Decided: May 6, 1936.
THADDEUS NEDZA AND PAUL JASTRABEK, PROSECUTORS,
SEYMOUR KLEIN, MAGISTRATE OF THE SECOND CRIMINAL COURT OF THE CITY OF NEWARK, RESPONDENT; JOSEPH CUSANO AND JOSEPH STONKAUSKUS, PROSECUTORS, V. SEYMOUR KLEIN, MAGISTRATE OF THE SECOND CRIMINAL COURT OF THE CITY OF NEWARK, RESPONDENT
For the prosecutors, William H. Parry.
For the respondents, Frank A. Boettner (Thomas M. Kane, of counsel.)
Before Justices Parker, Case and Bodine.
[116 NJL Page 350]
The opinion of the court was delivered by
PARKER, J. Adopting the introductory language of the brief for prosecutors, "This writ brings up for review judgments of conviction before Seymour Klein, Magistrate of the Second Criminal Court of the City of Newark, in two certain proceedings:
"1. A complaint made against Thaddeus Nedza and Paul Jastrabek, charging that at Ferry Street, in the said City of Newark, on November 19th, 1935, they did consort with Joseph Cusano and Joseph Stonkauskus, both of whom are
[116 NJL Page 351]
criminals, in violation of chapter 133, Public Laws of the State of New Jersey, 1934;
"2. A complaint made against Joseph Cusano and Joseph Stonkauskus, that at Ferry Street in the said city of Newark on the 19th day of November, 1935, they did consort with Thaddeus Nedza and Paul Jastrabek, both of whom are criminals, in violation of chapter 133, Public Laws of the State of New Jersey, 1934.
"The two defendants in each complaint, the cases being tried together before Police Magistrate Seymour Klein and being consolidated by order of the Supreme Court in these proceedings, were all found guilty and received respective sentences of three months in the Essex County Penitentiary."
The statute applicable is paragraph (b) of chapter 133 of the laws of 1934 (Pamph. L., p. 364), which paragraph reads as follows:
"(b) Any person who shall, upon apprehension, be proven to the satisfaction of the magistrate, recorder or judge before whom such person or persons shall be brought, to have consorted with thieves, burglars, pickpockets, swindlers, confidence men or other classes of criminals shall be deemed and adjudged to be a disorderly person."
The attack is upon the statute itself as unconstitutional because in violation of personal liberty; also as obscure and impossible of interpretation; and on the convictions as not warranted by the proof.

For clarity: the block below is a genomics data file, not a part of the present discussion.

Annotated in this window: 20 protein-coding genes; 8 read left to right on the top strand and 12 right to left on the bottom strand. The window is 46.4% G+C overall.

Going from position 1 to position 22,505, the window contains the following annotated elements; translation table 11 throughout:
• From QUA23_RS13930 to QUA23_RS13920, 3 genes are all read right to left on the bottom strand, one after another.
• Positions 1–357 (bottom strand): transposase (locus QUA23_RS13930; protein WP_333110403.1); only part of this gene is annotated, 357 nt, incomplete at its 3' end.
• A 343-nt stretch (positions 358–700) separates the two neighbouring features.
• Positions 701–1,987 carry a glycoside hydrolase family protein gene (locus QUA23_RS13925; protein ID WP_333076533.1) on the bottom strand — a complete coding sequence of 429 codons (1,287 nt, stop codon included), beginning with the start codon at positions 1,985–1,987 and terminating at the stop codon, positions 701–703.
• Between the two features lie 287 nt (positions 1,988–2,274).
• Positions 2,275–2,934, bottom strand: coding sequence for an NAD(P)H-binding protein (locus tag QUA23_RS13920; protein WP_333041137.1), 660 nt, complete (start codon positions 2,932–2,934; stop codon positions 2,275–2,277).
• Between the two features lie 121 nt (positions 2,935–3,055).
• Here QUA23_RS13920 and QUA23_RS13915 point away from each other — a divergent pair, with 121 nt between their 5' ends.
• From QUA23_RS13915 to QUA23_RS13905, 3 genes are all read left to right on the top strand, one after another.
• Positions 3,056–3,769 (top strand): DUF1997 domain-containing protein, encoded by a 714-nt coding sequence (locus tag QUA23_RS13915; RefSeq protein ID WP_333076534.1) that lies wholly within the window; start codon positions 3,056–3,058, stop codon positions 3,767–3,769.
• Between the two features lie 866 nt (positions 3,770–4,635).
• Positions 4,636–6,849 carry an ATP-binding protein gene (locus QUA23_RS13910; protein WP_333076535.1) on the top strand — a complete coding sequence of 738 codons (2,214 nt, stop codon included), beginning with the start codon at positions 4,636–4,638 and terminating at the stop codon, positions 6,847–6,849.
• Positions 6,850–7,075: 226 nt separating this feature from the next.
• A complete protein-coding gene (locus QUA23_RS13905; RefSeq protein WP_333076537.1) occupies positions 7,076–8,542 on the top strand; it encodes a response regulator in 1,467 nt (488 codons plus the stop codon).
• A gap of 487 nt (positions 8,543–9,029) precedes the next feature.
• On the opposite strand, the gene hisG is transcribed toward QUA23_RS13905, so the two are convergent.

All four men have criminal records, and we think the magistrate was fully warranted in finding they were in the statutory category.
Nedza and Jastrabek were charged with "consorting" with Cusano and Stonkauskus and vice versa.
The evidence satisfactorily showed that all four were sitting together in a parked automobile belonging to one of them, from about nine-forty-five to ten-forty-five A.M. in Ferry street, Newark, and were observed by police officers. No conversation was heard nor any act seen that indicated criminal intent. It may well be that they were up to mischief of some kind but of that there is no proof at all. The offense
[116 NJL Page 352]
charged was "consorting." Counsel for prosecutors argues that the act of simply sitting together on one occasion in a parked automobile, without more, is not "consorting" in the intendment of the statute, and we agree in that view.
In Webster's New International Dictionary, Second Edition, the verb "to consort" is defined as follows: "to keep company; to associate." This seems to indicate something more than merely one meeting conceivably altogether casual in character.
In the Acts of the Apostles, chapter 17, verse 1, we find the sentence, "And some of them believed, and consorted with Paul and Silas;" &c. A glance at the context will show clearly that the "consorting" was tantamount to what at the present day is often called "joining the church."
So in Shakespeare we find in Macbeth, act III, scene 3, near the end of the scene Malcolm says: "what will you do? Let's not consort with them: To show an unfelt sorrow is an office which the false man does easy."
There are at least half a dozen other places in Shakespeare where the intransitive verb "to consort with" is used in the sense of keeping company either as a continuous or as a repetitious act and we find none which has the meaning of merely meeting with some one on a single occasion.
Some reference is made in the respondent's brief to a very recent New York case based upon a statute of that state which, however, is not identical in language with our statute. It seems to define three different things which will constitute disorderly conduct. The first is being engaged in some illegal occupation. The second is where the party in question bears an evil reputation and with an illegal purpose consorts with thieves and criminals; and thirdly, where the party frequents unlawful resorts. We cannot see that either the New York statute or the New York decision indicates that the word "consort" imports a case of disorderly conduct where there is only one meeting.
As already noted, there was no indication of any habitual association between the several parties named in the present case. They were sitting together on one occasion only in
[116 NJL Page 353]
an automobile and in a public street. If such an act is to be upheld as constituting disorderly conduct within the intendment of the statute, that would apply to any respectable citizen who casually, or even intentionally, stops on a street corner and converses with a known criminal. We cannot believe that any such meaning was intended and consequently conclude that on this ground the conviction under review must be set aside.
This result makes it unnecessary to decide the question whether the statute itself is unconstitutional. That point should properly be left for decision in a case where the conviction is plainly within the purview of the statute as we so understand its meaning.